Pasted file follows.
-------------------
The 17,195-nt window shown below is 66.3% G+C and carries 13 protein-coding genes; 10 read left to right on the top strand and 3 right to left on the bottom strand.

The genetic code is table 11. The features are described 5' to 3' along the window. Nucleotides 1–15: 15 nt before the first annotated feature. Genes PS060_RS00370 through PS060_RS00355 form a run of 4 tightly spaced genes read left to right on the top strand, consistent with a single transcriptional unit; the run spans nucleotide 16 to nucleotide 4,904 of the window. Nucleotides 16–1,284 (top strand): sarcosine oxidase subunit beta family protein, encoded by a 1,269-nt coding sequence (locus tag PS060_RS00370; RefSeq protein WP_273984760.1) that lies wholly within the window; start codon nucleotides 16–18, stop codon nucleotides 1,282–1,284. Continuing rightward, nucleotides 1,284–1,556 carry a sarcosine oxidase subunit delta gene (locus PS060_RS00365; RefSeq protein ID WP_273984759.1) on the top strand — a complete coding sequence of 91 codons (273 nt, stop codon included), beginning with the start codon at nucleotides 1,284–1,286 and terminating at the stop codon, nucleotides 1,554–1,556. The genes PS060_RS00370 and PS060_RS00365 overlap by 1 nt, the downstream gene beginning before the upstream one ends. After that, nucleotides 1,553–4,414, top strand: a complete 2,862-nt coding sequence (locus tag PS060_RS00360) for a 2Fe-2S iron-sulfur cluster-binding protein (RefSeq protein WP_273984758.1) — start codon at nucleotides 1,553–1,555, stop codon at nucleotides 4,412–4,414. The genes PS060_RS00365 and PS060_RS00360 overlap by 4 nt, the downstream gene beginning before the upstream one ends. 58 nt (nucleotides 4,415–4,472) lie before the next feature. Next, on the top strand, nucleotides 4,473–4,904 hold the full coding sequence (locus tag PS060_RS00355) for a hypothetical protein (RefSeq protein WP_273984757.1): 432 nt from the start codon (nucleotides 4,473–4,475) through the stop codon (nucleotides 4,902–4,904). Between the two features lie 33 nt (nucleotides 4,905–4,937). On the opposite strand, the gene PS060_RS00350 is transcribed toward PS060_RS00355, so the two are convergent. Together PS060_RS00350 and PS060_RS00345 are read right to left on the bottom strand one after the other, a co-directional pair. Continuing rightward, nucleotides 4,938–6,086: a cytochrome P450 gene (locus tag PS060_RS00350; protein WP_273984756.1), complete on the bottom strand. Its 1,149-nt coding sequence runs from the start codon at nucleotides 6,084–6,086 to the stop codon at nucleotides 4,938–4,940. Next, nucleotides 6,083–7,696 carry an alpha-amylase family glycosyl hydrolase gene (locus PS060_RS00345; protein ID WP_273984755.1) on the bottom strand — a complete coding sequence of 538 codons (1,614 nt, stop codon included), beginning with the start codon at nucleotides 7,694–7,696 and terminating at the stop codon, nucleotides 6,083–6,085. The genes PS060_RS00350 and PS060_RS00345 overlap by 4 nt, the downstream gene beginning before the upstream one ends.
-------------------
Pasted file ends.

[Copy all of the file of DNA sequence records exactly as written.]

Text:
The 17,195-nt window shown below is 66.3% G+C and carries 13 protein-coding genes; 10 read left to right on the top strand and 3 right to left on the bottom strand.

The genetic code is table 11. The features are described 5' to 3' along the window. Nucleotides 1–15: 15 nt before the first annotated feature. Genes PS060_RS00370 through PS060_RS00355 form a run of 4 tightly spaced genes read left to right on the top strand, consistent with a single transcriptional unit; the run spans nucleotide 16 to nucleotide 4,904 of the window. Nucleotides 16–1,284 (top strand): sarcosine oxidase subunit beta family protein, encoded by a 1,269-nt coding sequence (locus tag PS060_RS00370; RefSeq protein WP_273984760.1) that lies wholly within the window; start codon nucleotides 16–18, stop codon nucleotides 1,282–1,284. Continuing rightward, nucleotides 1,284–1,556 carry a sarcosine oxidase subunit delta gene (locus PS060_RS00365; RefSeq protein ID WP_273984759.1) on the top strand — a complete coding sequence of 91 codons (273 nt, stop codon included), beginning with the start codon at nucleotides 1,284–1,286 and terminating at the stop codon, nucleotides 1,554–1,556. The genes PS060_RS00370 and PS060_RS00365 overlap by 1 nt, the downstream gene beginning before the upstream one ends. After that, nucleotides 1,553–4,414, top strand: a complete 2,862-nt coding sequence (locus tag PS060_RS00360) for a 2Fe-2S iron-sulfur cluster-binding protein (RefSeq protein WP_273984758.1) — start codon at nucleotides 1,553–1,555, stop codon at nucleotides 4,412–4,414. The genes PS060_RS00365 and PS060_RS00360 overlap by 4 nt, the downstream gene beginning before the upstream one ends. 58 nt (nucleotides 4,415–4,472) lie before the next feature. Next, on the top strand, nucleotides 4,473–4,904 hold the full coding sequence (locus tag PS060_RS00355) for a hypothetical protein (RefSeq protein WP_273984757.1): 432 nt from the start codon (nucleotides 4,473–4,475) through the stop codon (nucleotides 4,902–4,904). Between the two features lie 33 nt (nucleotides 4,905–4,937). On the opposite strand, the gene PS060_RS00350 is transcribed toward PS060_RS00355, so the two are convergent. Together PS060_RS00350 and PS060_RS00345 are read right to left on the bottom strand one after the other, a co-directional pair. Continuing rightward, nucleotides 4,938–6,086: a cytochrome P450 gene (locus tag PS060_RS00350; protein WP_273984756.1), complete on the bottom strand. Its 1,149-nt coding sequence runs from the start codon at nucleotides 6,084–6,086 to the stop codon at nucleotides 4,938–4,940. Next, nucleotides 6,083–7,696 carry an alpha-amylase family glycosyl hydrolase gene (locus PS060_RS00345; protein ID WP_273984755.1) on the bottom strand — a complete coding sequence of 538 codons (1,614 nt, stop codon included), beginning with the start codon at nucleotides 7,694–7,696 and terminating at the stop codon, nucleotides 6,083–6,085. The genes PS060_RS00350 and PS060_RS00345 overlap by 4 nt, the downstream gene beginning before the upstream one ends.